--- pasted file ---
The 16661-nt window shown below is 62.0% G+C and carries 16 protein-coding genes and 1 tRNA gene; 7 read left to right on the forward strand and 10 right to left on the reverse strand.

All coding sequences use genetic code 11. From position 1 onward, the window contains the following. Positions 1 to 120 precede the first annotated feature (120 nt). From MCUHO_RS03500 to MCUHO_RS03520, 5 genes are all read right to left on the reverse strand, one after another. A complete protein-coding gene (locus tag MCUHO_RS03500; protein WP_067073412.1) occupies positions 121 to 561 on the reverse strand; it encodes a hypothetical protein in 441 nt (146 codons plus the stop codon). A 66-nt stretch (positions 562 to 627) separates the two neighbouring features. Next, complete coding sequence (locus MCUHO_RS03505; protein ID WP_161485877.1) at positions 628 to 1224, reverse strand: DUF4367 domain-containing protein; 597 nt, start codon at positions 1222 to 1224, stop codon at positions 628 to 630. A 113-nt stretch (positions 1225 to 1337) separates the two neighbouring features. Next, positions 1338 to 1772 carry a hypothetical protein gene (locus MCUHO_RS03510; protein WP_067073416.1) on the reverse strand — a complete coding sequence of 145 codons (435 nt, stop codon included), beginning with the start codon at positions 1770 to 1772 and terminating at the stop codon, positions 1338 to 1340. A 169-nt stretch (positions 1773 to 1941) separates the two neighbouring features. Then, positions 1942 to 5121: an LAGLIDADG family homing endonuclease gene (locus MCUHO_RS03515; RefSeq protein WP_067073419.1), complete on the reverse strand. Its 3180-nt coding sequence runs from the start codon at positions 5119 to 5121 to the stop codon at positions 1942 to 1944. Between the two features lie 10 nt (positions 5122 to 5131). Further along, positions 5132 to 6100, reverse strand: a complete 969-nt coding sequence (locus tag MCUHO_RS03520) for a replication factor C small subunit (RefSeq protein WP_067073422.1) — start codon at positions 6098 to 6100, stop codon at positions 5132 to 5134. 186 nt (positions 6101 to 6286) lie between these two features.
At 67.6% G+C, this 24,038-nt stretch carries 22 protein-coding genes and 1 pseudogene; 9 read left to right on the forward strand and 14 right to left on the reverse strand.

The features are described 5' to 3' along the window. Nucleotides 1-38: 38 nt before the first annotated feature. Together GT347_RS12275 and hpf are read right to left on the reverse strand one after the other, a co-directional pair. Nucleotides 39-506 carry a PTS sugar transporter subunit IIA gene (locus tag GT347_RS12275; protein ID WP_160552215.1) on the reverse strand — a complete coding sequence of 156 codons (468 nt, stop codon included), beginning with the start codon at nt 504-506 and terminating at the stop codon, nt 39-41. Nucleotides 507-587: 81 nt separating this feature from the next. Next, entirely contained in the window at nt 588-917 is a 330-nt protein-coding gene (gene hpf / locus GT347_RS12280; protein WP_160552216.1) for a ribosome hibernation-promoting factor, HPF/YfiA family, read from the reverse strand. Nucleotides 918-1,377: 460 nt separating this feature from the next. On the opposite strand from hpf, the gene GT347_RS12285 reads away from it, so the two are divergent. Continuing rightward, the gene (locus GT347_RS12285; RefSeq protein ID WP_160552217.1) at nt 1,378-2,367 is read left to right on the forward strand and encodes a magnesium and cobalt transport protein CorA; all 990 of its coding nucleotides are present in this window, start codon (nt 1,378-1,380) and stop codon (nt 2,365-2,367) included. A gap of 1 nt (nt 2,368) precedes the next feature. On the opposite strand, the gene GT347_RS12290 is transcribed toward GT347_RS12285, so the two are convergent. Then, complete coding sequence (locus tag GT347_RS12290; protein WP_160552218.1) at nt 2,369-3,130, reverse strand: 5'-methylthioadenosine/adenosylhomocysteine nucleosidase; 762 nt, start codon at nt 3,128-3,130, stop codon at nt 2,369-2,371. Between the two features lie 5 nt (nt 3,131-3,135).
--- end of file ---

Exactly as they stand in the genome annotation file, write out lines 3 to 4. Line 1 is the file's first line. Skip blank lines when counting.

At 67.6% G+C, this 24,038-nt stretch carries 22 protein-coding genes and 1 pseudogene; 9 read left to right on the forward strand and 14 right to left on the reverse strand.

The features are described 5' to 3' along the window. Nucleotides 1-38: 38 nt before the first annotated feature. Together GT347_RS12275 and hpf are read right to left on the reverse strand one after the other, a co-directional pair. Nucleotides 39-506 carry a PTS sugar transporter subunit IIA gene (locus tag GT347_RS12275; protein ID WP_160552215.1) on the reverse strand — a complete coding sequence of 156 codons (468 nt, stop codon included), beginning with the start codon at nt 504-506 and terminating at the stop codon, nt 39-41. Nucleotides 507-587: 81 nt separating this feature from the next. Next, entirely contained in the window at nt 588-917 is a 330-nt protein-coding gene (gene hpf / locus GT347_RS12280; protein WP_160552216.1) for a ribosome hibernation-promoting factor, HPF/YfiA family, read from the reverse strand. Nucleotides 918-1,377: 460 nt separating this feature from the next. On the opposite strand from hpf, the gene GT347_RS12285 reads away from it, so the two are divergent. Continuing rightward, the gene (locus GT347_RS12285; RefSeq protein ID WP_160552217.1) at nt 1,378-2,367 is read left to right on the forward strand and encodes a magnesium and cobalt transport protein CorA; all 990 of its coding nucleotides are present in this window, start codon (nt 1,378-1,380) and stop codon (nt 2,365-2,367) included. A gap of 1 nt (nt 2,368) precedes the next feature. On the opposite strand, the gene GT347_RS12290 is transcribed toward GT347_RS12285, so the two are convergent. Then, complete coding sequence (locus tag GT347_RS12290; protein WP_160552218.1) at nt 2,369-3,130, reverse strand: 5'-methylthioadenosine/adenosylhomocysteine nucleosidase; 762 nt, start codon at nt 3,128-3,130, stop codon at nt 2,369-2,371. Between the two features lie 5 nt (nt 3,131-3,135).